Bob Gliner, Documentary filmmaker

April 7, 1999

Local documentary film maker
Bob Gliner chronicles societies in flux

By Michael Learmonth

THE BACKDROP for Boulder Creek documentarian Bob Gliner's work is invariably someplace undergoing jarring social change: Russia, Cuba, Vietnam, Macedonia and, yes, even Silicon Valley.

A 16-week retrospective of Gliner's work is airing currently on consecutive Saturdays on Community Television. The hour-long documentaries represent the bulk of the San Jose State sociology professor's work since he began exploring the documentary form in 1984.

"I started doing this because I think documentaries can reflect better what's going on than print media," Gliner says. "If I wrote a journal article, for example, maybe only 500 or 1,000 people would read it; with television, you never know who's watching."

Gliner's films are low-budget and topical. He lets his pictures and subjects tell their own stories, and the results are raw, intimate portraits of everyday life. Because he parachutes into societies in flux and turns around his films quickly, Gliner creates works that feel more like in-depth news than art and are best viewed fresh out of the editing room. Nevertheless, his body of work grows increasingly valuable as his various subjects recur in the news.

As thousands of Kosovar refugees pour into Macedonia and threaten to disrupt the delicate ethnic balance there, Gliner's 1995 What About Macedonia? once again has become topical and perhaps even a little prophetic. It will be re-fed to public television stations nationally this week and will air locally on Channel 72 this Saturday at 8pm.

When Gliner was there four years ago, Macedonia had achieved a sort of ethnic détente, its visible efforts to integrate its Turk and Albanian minorities a stark contrast to the ethnic cleansing in Bosnia.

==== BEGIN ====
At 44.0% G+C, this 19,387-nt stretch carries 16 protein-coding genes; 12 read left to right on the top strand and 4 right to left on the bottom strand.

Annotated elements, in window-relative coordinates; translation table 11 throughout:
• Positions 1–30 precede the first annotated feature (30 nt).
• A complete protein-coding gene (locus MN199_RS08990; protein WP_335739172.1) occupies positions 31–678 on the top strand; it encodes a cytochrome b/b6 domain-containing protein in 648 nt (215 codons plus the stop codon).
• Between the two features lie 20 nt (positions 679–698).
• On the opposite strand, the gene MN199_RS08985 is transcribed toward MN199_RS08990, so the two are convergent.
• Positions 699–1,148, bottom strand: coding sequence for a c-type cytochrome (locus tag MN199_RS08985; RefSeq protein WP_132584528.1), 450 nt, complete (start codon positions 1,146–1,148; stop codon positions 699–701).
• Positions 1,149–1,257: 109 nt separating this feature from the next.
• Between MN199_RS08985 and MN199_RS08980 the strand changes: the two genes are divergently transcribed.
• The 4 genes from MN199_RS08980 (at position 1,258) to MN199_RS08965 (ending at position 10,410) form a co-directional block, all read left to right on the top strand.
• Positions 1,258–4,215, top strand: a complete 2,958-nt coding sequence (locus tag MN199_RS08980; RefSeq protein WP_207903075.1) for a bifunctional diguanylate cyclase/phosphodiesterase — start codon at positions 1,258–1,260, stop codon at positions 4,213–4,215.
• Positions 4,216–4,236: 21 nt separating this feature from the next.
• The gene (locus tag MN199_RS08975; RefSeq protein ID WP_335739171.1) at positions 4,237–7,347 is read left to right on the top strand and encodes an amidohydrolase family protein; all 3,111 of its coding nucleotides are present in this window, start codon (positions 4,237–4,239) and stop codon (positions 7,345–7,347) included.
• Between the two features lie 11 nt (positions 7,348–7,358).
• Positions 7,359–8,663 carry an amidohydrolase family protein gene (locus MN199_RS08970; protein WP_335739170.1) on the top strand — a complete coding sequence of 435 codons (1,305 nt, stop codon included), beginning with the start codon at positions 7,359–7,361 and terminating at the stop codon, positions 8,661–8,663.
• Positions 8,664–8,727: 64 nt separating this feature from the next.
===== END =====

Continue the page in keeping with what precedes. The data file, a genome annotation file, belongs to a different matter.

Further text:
But the Macedonian political economy was fragile then, as it is now. Gliner saw a skilled workforce reporting to work in idle Communist-era state-run factories and struggling to make the transition to some semblance of a market economy.

Now Macedonia is faced with a massive refugee influx when its own people subsist on the equivalent of $950 per year. Should ethnic strife spread into Macedonia, it would quite literally put the conflict on the doorstep of Greece and Turkey.

"Greece and Turkey are NATO members," Gliner says; "that's how this thing could explode."

Gliner films his documentaries in closed societies often without official permission. Russia: Off the Record and Viet Nam: At the Crossroads were filmed this way. Filming without permission means not having an ominous government escort and often leads to more honest and insightful interviews. Getting out of the country with the film is sometimes a problem, however. After filming in Vietnam, a communist customs agent seized Gliner's videos and watched them. Since he hadn't rewound the tape, all the official saw was b-roll, the touristy, scenic shots Gliner took for use in the final cut. Convinced there was nothing controversial on the tape, he let Gliner leave Hanoi.

All of Gliner's work was produced locally and originally aired on KTEH-54 in San Jose. Other titles in the series include Cuba on Its Own Terms, Defending America: The Price We Pay and Jamaica, No Problem.

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